‘Bottled’ Sound Holds Promise for Imaging, Cloaking

August 5, 2014 1:29 PM

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‘Bottled’ Sound Holds Promise for Imaging, Cloaking

There’s a new wave of sound on the horizon carrying with it a broad scope of tantalizing potential applications, including advanced ultrasonic imaging and therapy, acoustic cloaking, levitation and particle manipulation. Researchers with the U.S. Department of Energy (DOE)’s Lawrence Berkeley National Laboratory (Berkeley Lab) have developed a technique for generating acoustic bottles in open air that can bend the paths of sound waves along prescribed convex trajectories.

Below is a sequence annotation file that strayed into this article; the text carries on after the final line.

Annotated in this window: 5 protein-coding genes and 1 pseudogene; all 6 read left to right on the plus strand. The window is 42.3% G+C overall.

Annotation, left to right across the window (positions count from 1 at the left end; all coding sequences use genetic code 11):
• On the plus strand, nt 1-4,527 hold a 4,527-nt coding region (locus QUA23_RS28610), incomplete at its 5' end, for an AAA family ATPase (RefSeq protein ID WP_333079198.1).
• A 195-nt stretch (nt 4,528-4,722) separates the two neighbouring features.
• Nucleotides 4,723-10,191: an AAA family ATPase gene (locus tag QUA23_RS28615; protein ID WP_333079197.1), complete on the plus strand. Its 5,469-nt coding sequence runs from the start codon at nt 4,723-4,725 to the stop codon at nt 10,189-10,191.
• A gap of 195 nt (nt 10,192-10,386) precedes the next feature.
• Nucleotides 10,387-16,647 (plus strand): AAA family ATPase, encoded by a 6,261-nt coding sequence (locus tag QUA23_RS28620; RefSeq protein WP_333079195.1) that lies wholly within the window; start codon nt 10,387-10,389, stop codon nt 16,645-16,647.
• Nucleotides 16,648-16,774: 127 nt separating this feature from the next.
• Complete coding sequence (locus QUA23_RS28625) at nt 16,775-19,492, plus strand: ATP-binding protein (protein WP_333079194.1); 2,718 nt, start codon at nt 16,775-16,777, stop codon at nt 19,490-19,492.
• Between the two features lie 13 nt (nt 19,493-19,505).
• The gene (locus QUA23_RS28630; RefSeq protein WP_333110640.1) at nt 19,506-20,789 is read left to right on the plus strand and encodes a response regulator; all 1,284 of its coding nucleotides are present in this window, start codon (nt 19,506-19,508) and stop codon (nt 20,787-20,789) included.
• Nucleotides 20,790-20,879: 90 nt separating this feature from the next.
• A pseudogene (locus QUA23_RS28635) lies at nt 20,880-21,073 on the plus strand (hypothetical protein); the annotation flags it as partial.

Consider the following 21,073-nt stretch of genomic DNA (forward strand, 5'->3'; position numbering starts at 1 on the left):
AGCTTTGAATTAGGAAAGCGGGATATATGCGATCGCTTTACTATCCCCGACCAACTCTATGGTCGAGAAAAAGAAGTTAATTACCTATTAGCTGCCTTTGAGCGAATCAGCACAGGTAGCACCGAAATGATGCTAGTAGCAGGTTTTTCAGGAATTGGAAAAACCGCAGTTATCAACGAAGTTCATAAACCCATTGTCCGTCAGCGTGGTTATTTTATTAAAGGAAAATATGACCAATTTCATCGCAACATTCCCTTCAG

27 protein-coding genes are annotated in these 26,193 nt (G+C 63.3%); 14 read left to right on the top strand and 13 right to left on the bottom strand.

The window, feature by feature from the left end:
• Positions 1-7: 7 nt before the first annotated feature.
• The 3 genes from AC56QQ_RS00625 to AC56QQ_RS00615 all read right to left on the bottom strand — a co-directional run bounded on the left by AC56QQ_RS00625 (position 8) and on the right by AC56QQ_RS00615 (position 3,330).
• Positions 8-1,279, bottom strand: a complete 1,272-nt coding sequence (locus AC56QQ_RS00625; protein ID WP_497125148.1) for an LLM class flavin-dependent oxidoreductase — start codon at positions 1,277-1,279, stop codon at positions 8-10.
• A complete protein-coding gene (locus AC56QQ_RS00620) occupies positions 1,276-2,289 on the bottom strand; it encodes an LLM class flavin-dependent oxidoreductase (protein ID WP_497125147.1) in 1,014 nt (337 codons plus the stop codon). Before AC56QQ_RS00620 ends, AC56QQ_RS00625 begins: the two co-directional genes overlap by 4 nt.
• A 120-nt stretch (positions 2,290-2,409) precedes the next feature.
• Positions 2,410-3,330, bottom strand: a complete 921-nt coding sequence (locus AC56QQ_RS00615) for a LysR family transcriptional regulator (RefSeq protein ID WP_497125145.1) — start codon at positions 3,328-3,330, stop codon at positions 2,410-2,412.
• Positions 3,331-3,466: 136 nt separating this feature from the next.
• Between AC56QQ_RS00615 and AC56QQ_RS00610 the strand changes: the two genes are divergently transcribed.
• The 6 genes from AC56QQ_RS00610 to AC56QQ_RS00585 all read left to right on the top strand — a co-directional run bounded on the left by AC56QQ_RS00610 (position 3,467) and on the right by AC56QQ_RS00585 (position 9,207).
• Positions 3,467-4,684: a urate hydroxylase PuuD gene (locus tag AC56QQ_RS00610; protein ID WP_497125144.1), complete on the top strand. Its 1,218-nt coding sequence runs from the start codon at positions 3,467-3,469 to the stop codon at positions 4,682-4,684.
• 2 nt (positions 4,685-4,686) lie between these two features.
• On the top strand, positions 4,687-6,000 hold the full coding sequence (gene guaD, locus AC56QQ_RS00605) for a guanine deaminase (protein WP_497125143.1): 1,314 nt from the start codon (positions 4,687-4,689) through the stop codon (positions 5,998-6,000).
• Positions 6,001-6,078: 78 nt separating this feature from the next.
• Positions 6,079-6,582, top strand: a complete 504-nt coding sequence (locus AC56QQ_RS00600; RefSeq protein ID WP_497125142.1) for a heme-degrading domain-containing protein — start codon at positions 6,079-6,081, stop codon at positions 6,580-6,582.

Sound waves move much like light waves. They travel on a straight path but this path – through reflection, diffraction or refraction – can be bent. This is the basis for ultrasound medical imaging and non-destructive testing of materials. An intense search has been underway in recent years to develo...

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